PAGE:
“Peace does not mean to be in a place where thee is no noise, trouble, or hard work. It means to be in the kids of those things and still be calm in your heart” -author unknown
by Orit Ramler Szulik, published at MyJewisCoach.com
“Alone we can do so little; together we can do so much” -Hellen Keller
“I’m overwhelmed” – my client, who works in a high-profile leadership position said, almost breaking down. “It feels that I’m doing everything by myself. My support staff is either new, they all have an attitude, or I simply can’t trust them to do things the way I need. The systems in place are not working. I can’t even see anymore where I’m going and when I do I feel I will never get there because I get distracted by other things that I need to take care of!”.
I’m almost sure that by now you’ve heard about U.S. endurance swimmer Diana Nyad, 64, who became the first person to swim from Cuba to Florida without the help of a shark cage. She swam for 53 hours without a break, more than 100 miles in the open ocean! At first I thought the news was about a crazy lady, and I didn’t pay much attention to this huge accomplishment. For some reason, when my client said “I don’t see where I’m going”, I mentioned Diana Nyad to her, and I realized that I do actually admire her, not only because of her endurance and perseverance to go after what she wanted – at 64 years old!, but also because among the many important decisions she had to make, she knew that her goal couldn’t be achieved by herself. When Diana waded ashore she said “… it looks like a solo sport, but it is a team”, her victory was a true team effort.
After each try, over the past 35 years, Diana consulted with experts on how to do better the next time so she can remain focused on her goal, and that’s how she started building her team. The support team accompanying her included coaches, physicians, technical personnel, a boat crew, accompanying kayakers, and equipment that generated a faint electrical field around her to keep sharks away. There were also divers standing by to deal with sharks in case they came close, and researchers who developed a topical anti-jellyfish cream especially formulated for the long hours she would spend in the water. A boat also dragged a line in the ocean to help keep her on course. A pulmonologist was part of her team to help her with asthma she had developed on a previous attempt. There were also observers recording everything, handlers who put food in her mouth and wrapped her ankles with tape at night, kayakers handled her water bottles, divers adjusted the hood on her protective jelly fish suit, and a navigator and operations chief among others. This team of professionals made sure she was focused on her goal and nothing interfered with her mission, they kept the waters clear of sharks, jellyfish, distractions, and currents, all for her. Thanks to her team, Diana Nyad always knew where she was going, and she remained focused on getting there.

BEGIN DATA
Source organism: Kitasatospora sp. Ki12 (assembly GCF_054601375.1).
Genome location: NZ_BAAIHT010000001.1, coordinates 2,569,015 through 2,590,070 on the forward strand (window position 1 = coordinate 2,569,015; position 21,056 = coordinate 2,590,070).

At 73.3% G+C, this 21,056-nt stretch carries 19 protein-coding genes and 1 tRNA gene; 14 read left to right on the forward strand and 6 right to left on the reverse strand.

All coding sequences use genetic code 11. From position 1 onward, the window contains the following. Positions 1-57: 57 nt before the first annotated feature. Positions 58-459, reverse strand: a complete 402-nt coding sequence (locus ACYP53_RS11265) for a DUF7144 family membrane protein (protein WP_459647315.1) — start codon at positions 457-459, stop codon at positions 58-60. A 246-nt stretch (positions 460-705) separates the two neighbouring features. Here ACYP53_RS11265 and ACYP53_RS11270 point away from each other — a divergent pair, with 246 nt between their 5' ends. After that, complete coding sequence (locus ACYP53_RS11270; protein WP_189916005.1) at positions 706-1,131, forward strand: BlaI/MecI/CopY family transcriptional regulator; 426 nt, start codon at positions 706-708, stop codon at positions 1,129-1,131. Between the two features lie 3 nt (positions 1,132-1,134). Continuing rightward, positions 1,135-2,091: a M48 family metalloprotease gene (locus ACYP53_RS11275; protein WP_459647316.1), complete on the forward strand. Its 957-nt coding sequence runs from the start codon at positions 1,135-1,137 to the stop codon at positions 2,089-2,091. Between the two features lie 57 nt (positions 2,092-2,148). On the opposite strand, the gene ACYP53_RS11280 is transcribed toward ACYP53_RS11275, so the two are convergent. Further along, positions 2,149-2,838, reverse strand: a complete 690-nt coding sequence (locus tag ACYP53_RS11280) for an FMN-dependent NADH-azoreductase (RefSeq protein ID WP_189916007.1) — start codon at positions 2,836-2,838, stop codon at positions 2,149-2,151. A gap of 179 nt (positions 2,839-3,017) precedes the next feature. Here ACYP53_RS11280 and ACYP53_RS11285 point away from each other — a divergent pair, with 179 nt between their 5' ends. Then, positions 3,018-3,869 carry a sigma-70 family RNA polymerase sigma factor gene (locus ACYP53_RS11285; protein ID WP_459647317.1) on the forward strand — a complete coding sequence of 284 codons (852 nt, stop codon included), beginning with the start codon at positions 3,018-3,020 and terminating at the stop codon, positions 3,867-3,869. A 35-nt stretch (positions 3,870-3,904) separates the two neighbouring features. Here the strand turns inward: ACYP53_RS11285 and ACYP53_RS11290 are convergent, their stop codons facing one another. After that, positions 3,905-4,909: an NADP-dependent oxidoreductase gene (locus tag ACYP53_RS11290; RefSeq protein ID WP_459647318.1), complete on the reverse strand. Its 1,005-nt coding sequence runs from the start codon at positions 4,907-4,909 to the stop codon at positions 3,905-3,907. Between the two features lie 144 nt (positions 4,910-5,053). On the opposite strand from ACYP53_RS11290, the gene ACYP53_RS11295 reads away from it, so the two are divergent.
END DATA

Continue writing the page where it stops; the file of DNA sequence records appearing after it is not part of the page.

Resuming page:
Bottom line, you can jump into the unexpected and giant ocean alone, with the intention to get ashore safely, but the chances are you will be hurt, exhausted, lost and even might drown in the process. You heard this many times and you know it, great achievements demand more than what one person can deliver. With no exceptions!
Think of the talent you need to bring together in order to achieve success. We all face some sort of currents, storms, jelly fish and sharks. No more excuses: yes, the reality is that a team approach may take longer, but in the long run teams achieve better results than going alone. Yes, it is true that you don’t choose everyone on your team and many times you inherit them, but there is training and checklists to assure efficiency. Yes, there is attitude, but it can be addressed. Yes, not everyone is motivated, so motivate them. Yes, you don’t always have a budget for a good team or a team at all, but you can be creative and outsource some of your work or work with volunteers and if you can’t do even that, be your own advocate by planning ahead and don’t jump in the ocean if what you can do well is jumping into a pool. Yes, you think working with others is one more complication, but really? Be a good leader and make it work, or just know that it is your choice to feel like drowning, but it is an option you can change as soon as you decide.
From my experience working with my own teams in the past, I learned a few things that are important to remember:
– Move from support staff to a team mind set. Ownership and knowing that my success is yours, motivates everyone.
– Every member of a team has a different role, but what makes it a team is that everyone adds to the success of the mission. Collaboration is key, and helping each other is a must, but for everyone on a team to be focused on one specific area is what guarantees success.
– Surround yourself with people who know what you don’t know, who are subject experts. Hiring people that add to your success is a no-brainer.
– Respect your team and listen to them. Trust is key in every team, and a precondition for any team to succeed.
– There should be people on your team for different stages of the process, those who will help you get ready, those who will be with you during the journey, and those who will follow up. Make sure to have support all along the way.
Nyad came out of the ocean with her face bruised, swollen and sunburned. Even though she had the best possible team, her journey was extremely challenging. But who said it would be easy? The main thing is to be prepared and know that regardless of how difficult it will be you have a team ready to weather the circumstances with you and they know what to do to help you accomplish your mission.